Digging Deeper

Digging Deeper: Shana Cleveland & The Sandcastles – “Itching Around”

April 16, 2015

It’s nice to see the name Shana being so sweetly represented by another talented musician. La Luz frontwoman Shana Cleveland captures the heart of finger-picked folk from years past in her dusty, ambient new tune, “Itching Around.” This first taste of her long-awaited debut album, Oh Man, Cover The Ground, is endearing, personal, and timeless, wandering through a serious of riffs and words that reflect Shana’s feelings and affect a universal feeling of nostalgia in any listener. Upon further examination, that description fits Shana Cleveland & The Sandcastles quite well. The album itself was recorded quite casually back in 2011 in Shana’s basement. As for Shana and her band, well, I think this snippet from her bio says it best:

Shana Cleveland is a rare artist who seems dismissive of time. She’s been performing with a rotating batch of musicians tagged as The Sandcastles for over six years, and yet Oh Man, Cover The Ground is their first proper album. It would be easy to chalk up the delay behind the debut to a slacker lifestyle—Oh Man, Cover The Ground’s laid-back vibe certainly suggests an extremely casual approach to songcraft. But Cleveland is no slacker. In the years since she first started playing out under her own name, she’s helmed a number of other music projects; most notably her revered Girls In The Garage-inspired band La Luz. In her downtime, she’s crafted a set of 37 trading cards dedicated to obscure acoustic guitarists and a calendar of drawings depicting rock bands of yesteryear. The glacial pace ofOh Man, Cover The Ground’s development has little to do with work ethic and everything to do with doing things in a way that feels right. “I don’t really think of it as a proper band,” says Cleveland. “The line-up has been different for almost every show depending on which arrangements I thought would be best for the atmosphere. Some shows I played alone; some with bass, clarinet, and backing vocals; some with the addition of drums, cello and piano. We’ve played shows really selectively throughout the last few years—just sticking to shows that I thought sounded really interesting. Like, I’d rather play these songs for people in their bedrooms or in a field at night than on a three band bill at a bar.” In an industry fixated on striking while the iron is hot, getting an artist in front of as many people in as short of a time as possible, Cleveland’s insistence on atmosphere over arbitrary numbers is a bold move.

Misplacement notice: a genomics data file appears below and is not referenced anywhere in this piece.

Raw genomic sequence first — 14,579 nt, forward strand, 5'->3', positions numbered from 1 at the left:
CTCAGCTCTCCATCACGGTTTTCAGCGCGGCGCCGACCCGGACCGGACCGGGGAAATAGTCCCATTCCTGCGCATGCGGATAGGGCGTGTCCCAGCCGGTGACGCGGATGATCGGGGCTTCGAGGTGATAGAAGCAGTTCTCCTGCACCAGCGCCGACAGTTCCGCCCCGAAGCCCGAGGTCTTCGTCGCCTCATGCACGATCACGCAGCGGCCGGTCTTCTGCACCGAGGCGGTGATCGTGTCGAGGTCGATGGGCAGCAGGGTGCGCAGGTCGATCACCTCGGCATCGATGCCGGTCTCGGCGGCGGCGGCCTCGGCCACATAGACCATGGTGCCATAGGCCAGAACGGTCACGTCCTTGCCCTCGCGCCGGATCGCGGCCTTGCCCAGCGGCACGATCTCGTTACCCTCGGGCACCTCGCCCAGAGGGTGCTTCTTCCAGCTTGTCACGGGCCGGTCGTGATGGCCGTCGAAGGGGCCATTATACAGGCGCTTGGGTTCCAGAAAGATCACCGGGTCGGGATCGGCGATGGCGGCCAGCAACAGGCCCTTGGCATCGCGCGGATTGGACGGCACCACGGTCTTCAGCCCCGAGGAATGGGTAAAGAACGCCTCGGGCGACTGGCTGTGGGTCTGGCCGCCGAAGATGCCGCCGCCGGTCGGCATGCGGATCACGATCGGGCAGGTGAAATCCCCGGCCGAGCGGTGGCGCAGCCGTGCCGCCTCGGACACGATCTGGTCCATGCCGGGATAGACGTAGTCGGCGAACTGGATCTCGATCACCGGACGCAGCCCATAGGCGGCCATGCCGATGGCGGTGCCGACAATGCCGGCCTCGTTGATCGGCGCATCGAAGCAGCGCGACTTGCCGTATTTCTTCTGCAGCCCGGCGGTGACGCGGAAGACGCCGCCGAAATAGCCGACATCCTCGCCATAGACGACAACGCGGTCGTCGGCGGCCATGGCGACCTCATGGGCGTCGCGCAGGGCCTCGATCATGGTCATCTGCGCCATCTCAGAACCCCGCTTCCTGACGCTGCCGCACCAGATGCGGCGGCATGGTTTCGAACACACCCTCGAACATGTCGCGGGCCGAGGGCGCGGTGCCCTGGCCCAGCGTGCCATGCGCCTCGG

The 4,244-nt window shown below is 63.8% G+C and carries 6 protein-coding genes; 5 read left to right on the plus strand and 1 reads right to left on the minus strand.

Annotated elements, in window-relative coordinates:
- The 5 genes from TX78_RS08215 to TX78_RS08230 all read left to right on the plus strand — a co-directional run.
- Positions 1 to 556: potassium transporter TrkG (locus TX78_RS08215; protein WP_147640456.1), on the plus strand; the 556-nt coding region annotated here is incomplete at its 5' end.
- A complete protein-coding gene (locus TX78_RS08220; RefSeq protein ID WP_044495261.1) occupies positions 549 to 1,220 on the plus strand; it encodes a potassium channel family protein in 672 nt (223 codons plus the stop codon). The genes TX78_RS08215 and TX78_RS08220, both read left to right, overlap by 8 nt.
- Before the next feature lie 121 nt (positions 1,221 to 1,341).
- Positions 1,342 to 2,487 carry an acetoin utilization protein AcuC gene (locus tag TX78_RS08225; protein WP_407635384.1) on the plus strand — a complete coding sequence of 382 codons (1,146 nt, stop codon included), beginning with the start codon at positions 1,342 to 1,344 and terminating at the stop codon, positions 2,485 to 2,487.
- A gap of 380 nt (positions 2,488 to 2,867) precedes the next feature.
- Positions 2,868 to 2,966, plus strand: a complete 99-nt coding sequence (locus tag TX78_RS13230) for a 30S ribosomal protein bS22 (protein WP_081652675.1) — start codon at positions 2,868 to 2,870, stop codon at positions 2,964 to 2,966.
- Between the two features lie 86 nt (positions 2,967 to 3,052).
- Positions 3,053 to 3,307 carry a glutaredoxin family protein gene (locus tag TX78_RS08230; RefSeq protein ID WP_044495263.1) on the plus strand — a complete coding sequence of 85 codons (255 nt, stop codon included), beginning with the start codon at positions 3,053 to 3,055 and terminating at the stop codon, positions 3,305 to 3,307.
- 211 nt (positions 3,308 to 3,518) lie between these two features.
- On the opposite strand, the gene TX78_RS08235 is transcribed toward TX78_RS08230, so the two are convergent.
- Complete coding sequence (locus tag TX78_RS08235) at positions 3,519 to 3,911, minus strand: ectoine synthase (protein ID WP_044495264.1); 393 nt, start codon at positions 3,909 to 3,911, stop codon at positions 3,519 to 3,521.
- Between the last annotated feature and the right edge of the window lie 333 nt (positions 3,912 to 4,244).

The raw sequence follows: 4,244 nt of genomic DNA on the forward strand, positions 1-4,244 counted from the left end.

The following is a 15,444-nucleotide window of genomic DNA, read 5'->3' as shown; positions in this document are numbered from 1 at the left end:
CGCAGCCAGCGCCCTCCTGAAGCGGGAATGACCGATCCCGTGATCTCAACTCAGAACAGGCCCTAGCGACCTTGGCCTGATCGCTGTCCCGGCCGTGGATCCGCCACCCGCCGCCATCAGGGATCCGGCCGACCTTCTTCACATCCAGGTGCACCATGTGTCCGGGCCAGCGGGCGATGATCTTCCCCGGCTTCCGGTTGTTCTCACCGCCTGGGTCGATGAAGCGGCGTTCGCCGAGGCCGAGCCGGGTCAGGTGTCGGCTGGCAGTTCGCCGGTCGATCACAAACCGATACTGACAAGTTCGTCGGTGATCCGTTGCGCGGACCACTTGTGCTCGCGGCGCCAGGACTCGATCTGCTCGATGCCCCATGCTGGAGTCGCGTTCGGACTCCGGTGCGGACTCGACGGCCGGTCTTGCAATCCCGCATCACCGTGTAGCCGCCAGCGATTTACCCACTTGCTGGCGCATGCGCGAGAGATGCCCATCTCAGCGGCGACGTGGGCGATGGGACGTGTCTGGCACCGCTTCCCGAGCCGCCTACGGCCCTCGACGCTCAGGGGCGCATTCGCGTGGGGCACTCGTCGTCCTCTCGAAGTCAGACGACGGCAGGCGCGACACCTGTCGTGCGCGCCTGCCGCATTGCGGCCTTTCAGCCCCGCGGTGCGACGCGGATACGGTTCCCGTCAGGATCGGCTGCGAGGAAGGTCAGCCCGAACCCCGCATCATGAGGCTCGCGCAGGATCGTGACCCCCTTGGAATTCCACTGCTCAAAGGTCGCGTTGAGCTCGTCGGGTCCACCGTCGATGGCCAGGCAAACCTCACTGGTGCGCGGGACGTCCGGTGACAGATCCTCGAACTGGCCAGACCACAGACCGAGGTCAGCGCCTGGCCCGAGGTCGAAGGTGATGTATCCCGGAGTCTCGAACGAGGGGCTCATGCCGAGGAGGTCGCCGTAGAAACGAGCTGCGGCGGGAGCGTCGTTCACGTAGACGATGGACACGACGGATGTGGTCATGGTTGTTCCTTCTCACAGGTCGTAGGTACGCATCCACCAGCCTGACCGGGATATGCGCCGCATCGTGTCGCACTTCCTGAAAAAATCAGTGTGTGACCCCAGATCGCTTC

I’m more than excited for the rest of this release that promises to sound best on vinyl. Oh Man, Cover The Ground is out 5/26 via Suicide Squeeze.

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